The Pamphlet Collection of Sir Robert Stout: Volume 61
As these paragraphs of Mr. Maxwell's report have no reference to anything I have ever said or done, it is not necessary for me to reply to the twaddle they contain. I may however, remark that when Mr. Maxwell talks about the cheapness of labour on the English lines, he appears to be unaware of the fact that it takes an average of 19 men per mile to work those lines, while here we manage with less than three. I presume he will admit that 19 men in England cost more than three here. His talk, then, about their cheap labour is, as I say, twaddle. He has not studied his subject, and is not entitled to speak with authority.
I have now waded through this disgracefully untruthful document with the best patience I could command. If it fairly represents the reports usually presented to Parliment, it is a poor look-out, for it is quite certain that this one must have been made with the intention of deceiving and misleading the House and the country. I, however, do not believe that it does, and I very much doubt if in the whole Civil Service any other man than Mr. Joseph Prime Maxwell could be found to sign his name to such a paper.
It will be remembered that Mr. Richardson in the House has, on three separate occasions, stated that I have proposed several schemes of railway management. I presume his object was to create an impression that I did not know what I wanted. The whole country knows that I have never proposed any but the one scheme, and if that is so silly why did he and other Ministers order "a great many" reports to be made upon it. I call attention to the fact that Mr. Maxwell's report does not bear out the statements of the Minister, and that he never attempts to report on more than one plan.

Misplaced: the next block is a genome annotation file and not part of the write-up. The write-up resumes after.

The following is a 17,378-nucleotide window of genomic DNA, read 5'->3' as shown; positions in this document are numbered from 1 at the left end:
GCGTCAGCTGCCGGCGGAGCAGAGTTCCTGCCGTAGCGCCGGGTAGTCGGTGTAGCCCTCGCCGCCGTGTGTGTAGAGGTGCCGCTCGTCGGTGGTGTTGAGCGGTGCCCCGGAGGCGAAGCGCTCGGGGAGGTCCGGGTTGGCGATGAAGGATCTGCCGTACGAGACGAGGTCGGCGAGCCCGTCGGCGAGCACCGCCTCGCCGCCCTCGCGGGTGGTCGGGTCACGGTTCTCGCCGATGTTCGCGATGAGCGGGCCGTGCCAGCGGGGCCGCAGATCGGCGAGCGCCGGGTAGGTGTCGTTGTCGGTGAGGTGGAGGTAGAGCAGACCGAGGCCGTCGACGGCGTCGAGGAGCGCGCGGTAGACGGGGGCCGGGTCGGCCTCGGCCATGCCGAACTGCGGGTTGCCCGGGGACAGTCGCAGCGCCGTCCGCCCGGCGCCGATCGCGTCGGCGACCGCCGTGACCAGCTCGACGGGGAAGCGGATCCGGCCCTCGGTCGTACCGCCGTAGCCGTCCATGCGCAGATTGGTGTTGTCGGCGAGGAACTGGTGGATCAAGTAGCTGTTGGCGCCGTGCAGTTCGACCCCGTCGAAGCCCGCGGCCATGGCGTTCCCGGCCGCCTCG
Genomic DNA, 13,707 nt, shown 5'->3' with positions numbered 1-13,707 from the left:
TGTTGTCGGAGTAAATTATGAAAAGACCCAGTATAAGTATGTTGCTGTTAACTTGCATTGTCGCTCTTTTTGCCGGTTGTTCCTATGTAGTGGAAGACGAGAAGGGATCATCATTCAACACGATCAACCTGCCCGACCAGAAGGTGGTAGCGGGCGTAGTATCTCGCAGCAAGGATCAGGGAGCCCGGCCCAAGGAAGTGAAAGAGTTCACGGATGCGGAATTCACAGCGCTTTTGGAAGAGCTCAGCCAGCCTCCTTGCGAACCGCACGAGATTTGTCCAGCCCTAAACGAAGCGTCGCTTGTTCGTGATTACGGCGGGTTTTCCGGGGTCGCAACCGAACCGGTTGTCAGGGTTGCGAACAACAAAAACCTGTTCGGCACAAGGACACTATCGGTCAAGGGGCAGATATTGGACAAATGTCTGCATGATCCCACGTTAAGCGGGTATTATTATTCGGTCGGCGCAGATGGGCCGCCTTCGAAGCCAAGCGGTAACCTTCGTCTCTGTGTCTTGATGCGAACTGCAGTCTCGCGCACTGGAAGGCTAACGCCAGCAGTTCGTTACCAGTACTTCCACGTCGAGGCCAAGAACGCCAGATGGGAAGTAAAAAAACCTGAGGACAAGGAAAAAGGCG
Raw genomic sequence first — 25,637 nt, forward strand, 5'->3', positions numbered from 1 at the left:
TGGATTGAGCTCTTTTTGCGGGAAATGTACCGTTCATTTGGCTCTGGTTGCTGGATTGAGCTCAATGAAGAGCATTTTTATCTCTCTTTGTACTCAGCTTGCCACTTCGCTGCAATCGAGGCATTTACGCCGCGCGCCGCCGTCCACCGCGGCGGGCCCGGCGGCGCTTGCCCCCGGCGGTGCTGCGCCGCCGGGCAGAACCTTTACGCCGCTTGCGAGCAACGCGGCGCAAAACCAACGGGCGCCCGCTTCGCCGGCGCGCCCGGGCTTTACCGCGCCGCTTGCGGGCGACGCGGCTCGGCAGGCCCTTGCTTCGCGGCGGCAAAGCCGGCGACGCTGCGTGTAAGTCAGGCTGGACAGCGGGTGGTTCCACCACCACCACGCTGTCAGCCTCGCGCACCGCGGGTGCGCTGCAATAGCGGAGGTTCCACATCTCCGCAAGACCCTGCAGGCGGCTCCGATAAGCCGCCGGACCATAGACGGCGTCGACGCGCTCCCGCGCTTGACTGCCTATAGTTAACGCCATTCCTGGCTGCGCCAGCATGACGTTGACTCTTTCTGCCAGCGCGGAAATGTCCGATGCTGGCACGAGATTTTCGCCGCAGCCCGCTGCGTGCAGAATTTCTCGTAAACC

If the Government had wished to act rightly they would not have refused the prayer of the Reform League's petition to submit the matter to an impartial tribunal. As they have not hesitated to resort to direct untruth to prove me wrong, they certainly would have availed themselves of this opportunity had they not felt sure that the result of the enquiry would have been to show that I am right.
In concluding, I wish to express my deep regret at the personal tone this discussion has taken, but I have had little else than personalities to reply to. Why the Department—or rather the present Minister and general manager—should have imported so much personal feeling into a great public question, I am at a loss to imagine. I have never asked or expected anything from them, but, on the contrary, have endeavoured, to the best of my ability, to render them and the country a great service.page 54
Personalities were first introduced by a most insolent letter from Mr. Maxwell to the Auckland Chamber of Commerce in answer to resolutions I moved as a member of that body. What that letter was like may be inferred from the fact that the Chamber asked an explanation from the Government, and an apology was sent
I, however, hope that good will result. The country must now see that no help can be expected from the present Government, that they are determined to stifle enquiry, and persevere in a system that is fast ruining the country; therefore the people must help themselves, and during the next session of Parliment not only make their voices heard, but also their actions felt.